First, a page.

Martin Kettle in the Guardian (8/2/5) asks if Britain is “a nation whose fears about immigration, asylum and crime are now so strong that the parties are compelled to bid and outbid each other in an effort to keep up with our anger” and thinks that “politicians have to be alive to the concerns of the voters.” Polly Toynbee, also in the Guardian (23/2/5), answers that that “Asylum plays horribly well: canvassers report that people talk of it incessantly, crazily, despite a steep fall in applications” and that “it’s no use pretending that a profoundly nasty streak in the voters will go away if it’s just ignored.”
This sort of argument can only be fought with a marxist understanding of where ideas come from. In modern bourgeois society the ruling capitalist class not only controls the mass media, its ideas are dominant at every level of society. The agenda for all debate in the bourgeois media is determined by the concerns of the capitalist class. Any discussion of the economy is on how to make capitalism most profitable; any discussion on foreign policy is on how best to defend national interests.
So, the “nasty streak” identified by Toynbee is something that has been stirred up by contributions both crude and refined, direct and oblique across the media. And where fear and suspicion is aroused by the ruling class they also insist that the capitalist state is the only force that could possibly defend us. All political parties insist the number one priority of the state is the security of the citizen. In reality the capitalist state can only defend the interests of the capitalist class, and workers can only defend themselves when they struggle as a class. But if you’re worried, isolated and insecure you are more likely to believe capitalism’s lies.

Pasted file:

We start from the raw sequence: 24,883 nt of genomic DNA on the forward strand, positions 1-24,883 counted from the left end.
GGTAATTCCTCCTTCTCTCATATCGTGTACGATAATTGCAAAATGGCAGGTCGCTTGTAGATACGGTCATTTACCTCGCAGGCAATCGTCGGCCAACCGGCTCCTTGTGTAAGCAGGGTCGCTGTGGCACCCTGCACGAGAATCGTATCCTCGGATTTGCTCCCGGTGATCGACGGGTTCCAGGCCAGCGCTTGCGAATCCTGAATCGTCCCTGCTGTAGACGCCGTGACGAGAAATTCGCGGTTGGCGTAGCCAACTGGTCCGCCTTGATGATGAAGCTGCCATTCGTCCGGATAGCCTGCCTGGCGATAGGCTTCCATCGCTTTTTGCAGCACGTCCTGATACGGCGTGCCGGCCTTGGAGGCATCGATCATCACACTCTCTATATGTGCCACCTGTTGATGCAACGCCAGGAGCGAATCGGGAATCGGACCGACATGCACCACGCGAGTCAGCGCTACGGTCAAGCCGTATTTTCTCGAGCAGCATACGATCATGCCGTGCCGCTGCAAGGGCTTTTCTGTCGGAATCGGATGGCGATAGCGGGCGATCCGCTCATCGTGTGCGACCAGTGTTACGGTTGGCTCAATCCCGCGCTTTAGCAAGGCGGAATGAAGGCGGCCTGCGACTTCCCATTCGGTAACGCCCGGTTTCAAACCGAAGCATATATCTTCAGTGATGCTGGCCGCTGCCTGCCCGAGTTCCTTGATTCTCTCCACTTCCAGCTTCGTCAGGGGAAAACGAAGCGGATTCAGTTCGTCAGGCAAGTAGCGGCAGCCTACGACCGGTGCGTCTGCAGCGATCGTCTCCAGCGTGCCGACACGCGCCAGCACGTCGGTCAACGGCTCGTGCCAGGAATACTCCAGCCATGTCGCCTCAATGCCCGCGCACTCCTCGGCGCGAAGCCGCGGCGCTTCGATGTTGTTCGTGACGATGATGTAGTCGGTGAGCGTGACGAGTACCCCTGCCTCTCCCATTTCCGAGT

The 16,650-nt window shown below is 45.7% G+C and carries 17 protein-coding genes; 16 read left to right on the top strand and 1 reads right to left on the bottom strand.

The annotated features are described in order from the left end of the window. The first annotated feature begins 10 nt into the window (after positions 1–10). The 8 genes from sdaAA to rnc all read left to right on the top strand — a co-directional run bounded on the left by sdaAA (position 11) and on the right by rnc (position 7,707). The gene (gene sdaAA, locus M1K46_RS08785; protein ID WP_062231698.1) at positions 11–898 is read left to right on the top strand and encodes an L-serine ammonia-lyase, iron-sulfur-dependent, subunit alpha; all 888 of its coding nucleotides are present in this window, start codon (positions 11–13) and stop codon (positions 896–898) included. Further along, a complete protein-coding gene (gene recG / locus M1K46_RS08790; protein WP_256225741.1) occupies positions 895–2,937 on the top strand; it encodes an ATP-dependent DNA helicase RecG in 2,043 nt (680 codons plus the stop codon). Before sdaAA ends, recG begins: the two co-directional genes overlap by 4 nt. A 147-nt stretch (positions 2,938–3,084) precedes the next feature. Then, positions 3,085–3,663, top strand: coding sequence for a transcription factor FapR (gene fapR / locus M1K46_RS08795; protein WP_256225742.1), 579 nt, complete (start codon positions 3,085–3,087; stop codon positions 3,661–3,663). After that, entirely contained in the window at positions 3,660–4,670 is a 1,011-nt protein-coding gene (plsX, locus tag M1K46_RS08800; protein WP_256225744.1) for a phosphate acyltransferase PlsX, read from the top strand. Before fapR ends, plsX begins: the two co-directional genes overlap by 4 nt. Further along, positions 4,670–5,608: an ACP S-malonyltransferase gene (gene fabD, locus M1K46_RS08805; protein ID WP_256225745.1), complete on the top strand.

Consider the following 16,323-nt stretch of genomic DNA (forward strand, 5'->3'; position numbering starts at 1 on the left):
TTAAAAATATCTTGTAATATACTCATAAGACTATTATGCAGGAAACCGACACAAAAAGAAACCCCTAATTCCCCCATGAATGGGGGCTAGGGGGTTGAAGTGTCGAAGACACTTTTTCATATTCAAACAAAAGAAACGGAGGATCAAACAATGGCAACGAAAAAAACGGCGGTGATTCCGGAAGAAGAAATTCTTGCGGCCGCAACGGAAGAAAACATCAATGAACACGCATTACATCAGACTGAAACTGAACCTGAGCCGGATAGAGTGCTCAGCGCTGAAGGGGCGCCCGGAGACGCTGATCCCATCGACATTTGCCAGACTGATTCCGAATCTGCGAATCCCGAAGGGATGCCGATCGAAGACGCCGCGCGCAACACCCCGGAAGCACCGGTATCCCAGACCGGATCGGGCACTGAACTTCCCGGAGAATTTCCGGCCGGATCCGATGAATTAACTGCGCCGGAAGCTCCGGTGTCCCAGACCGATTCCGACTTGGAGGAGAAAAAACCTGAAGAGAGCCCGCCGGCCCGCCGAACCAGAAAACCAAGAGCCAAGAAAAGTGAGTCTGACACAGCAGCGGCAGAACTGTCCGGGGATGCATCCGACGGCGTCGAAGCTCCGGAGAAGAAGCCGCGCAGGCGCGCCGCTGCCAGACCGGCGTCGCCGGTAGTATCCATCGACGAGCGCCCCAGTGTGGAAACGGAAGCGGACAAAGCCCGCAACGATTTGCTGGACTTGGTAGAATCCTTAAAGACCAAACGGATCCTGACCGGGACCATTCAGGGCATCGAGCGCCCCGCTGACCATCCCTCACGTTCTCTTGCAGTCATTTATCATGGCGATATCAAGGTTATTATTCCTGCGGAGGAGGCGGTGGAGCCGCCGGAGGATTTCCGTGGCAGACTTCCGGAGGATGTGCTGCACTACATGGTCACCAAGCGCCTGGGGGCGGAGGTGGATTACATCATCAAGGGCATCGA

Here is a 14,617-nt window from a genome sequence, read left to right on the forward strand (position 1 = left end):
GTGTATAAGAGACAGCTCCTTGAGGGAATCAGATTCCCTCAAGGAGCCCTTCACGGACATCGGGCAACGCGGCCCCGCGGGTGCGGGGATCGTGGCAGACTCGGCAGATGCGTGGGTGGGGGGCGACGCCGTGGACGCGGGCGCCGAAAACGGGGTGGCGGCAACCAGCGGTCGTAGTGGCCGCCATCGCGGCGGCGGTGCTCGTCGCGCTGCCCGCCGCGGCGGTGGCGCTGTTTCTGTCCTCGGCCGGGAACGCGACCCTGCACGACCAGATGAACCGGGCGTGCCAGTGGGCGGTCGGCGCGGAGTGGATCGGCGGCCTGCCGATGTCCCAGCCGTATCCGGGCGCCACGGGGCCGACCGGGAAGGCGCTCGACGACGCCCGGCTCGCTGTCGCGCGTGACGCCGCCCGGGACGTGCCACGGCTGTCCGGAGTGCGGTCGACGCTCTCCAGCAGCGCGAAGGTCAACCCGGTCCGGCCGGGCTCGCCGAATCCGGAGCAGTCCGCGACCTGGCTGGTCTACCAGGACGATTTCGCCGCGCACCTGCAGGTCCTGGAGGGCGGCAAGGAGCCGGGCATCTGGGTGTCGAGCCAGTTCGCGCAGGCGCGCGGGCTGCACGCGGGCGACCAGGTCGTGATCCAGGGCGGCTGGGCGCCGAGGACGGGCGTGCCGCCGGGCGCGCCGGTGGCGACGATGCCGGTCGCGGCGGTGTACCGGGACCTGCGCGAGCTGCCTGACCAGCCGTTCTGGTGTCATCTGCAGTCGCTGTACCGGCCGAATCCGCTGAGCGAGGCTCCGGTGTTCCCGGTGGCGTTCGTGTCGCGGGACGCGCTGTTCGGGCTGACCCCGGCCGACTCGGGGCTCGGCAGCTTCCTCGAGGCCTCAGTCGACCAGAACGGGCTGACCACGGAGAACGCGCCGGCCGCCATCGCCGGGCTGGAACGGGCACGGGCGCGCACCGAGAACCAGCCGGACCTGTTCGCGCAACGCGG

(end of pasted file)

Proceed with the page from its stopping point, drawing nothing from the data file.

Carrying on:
None of this means that there is no increase in crime, that terrorism isn’t on the rise across the world, that daily life is not becoming more and more insecure. These are all products of the accelerating decay of capitalist society and usually the first victims of crime and terrorism are not the rich and powerful but the oppressed and the exploited. But the true cynicism of the ruling class is shown by its willingness to use the very decomposition of its own system to prevent any real questioning of that system and to keep the exploited in their place with its deafening campaigns of fear and loathing. Car 4/3/5